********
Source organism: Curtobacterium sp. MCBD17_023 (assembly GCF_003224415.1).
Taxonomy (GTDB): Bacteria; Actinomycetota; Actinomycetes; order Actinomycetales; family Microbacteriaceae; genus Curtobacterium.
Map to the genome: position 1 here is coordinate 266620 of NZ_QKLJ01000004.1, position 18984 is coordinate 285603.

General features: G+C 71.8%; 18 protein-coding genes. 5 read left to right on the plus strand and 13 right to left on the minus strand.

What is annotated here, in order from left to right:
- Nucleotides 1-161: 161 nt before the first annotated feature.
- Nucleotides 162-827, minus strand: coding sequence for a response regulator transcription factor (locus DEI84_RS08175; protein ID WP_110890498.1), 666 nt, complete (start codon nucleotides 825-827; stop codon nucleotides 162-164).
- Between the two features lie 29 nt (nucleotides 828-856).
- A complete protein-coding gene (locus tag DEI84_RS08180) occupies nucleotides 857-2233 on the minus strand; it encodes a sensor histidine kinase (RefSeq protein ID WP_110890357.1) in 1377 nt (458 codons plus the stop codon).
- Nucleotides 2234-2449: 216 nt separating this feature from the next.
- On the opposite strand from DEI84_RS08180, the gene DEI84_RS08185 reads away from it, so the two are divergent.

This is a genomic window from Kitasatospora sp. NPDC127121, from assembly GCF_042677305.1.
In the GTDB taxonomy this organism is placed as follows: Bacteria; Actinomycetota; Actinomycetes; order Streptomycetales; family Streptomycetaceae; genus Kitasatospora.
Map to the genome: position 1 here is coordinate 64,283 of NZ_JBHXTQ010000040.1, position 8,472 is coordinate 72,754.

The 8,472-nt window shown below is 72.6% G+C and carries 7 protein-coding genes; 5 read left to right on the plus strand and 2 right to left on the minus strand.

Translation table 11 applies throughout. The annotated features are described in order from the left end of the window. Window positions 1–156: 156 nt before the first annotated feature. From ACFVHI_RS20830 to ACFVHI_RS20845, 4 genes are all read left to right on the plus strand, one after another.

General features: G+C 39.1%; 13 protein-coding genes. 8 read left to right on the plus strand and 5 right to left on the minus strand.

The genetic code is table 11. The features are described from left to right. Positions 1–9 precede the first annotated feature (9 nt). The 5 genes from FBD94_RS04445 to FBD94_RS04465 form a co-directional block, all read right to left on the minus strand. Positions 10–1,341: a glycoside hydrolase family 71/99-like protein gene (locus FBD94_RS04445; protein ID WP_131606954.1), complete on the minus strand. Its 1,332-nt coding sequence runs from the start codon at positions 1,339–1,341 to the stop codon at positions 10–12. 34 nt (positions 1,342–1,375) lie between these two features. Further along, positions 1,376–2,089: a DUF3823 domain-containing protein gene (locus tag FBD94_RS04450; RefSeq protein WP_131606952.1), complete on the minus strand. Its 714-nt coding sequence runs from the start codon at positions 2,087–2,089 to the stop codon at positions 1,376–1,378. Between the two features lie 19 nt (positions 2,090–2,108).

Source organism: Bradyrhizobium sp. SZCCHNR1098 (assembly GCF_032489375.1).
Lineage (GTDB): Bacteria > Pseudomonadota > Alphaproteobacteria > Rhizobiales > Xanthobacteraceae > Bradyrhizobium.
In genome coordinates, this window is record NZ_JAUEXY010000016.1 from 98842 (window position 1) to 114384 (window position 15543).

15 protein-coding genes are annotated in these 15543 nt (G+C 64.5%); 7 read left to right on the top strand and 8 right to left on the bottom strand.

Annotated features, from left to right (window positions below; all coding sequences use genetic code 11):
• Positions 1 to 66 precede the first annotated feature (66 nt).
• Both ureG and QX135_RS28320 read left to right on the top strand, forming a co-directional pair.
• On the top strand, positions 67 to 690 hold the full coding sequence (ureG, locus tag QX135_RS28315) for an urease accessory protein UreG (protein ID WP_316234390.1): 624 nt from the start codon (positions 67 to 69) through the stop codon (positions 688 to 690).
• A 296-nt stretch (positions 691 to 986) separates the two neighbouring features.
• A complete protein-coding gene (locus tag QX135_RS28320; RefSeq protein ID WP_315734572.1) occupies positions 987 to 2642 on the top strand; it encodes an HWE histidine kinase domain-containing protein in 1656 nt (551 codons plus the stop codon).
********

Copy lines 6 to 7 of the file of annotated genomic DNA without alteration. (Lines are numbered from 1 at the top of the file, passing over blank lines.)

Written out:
- Nucleotides 1-161: 161 nt before the first annotated feature.
- Nucleotides 162-827, minus strand: coding sequence for a response regulator transcription factor (locus DEI84_RS08175; protein ID WP_110890498.1), 666 nt, complete (start codon nucleotides 825-827; stop codon nucleotides 162-164).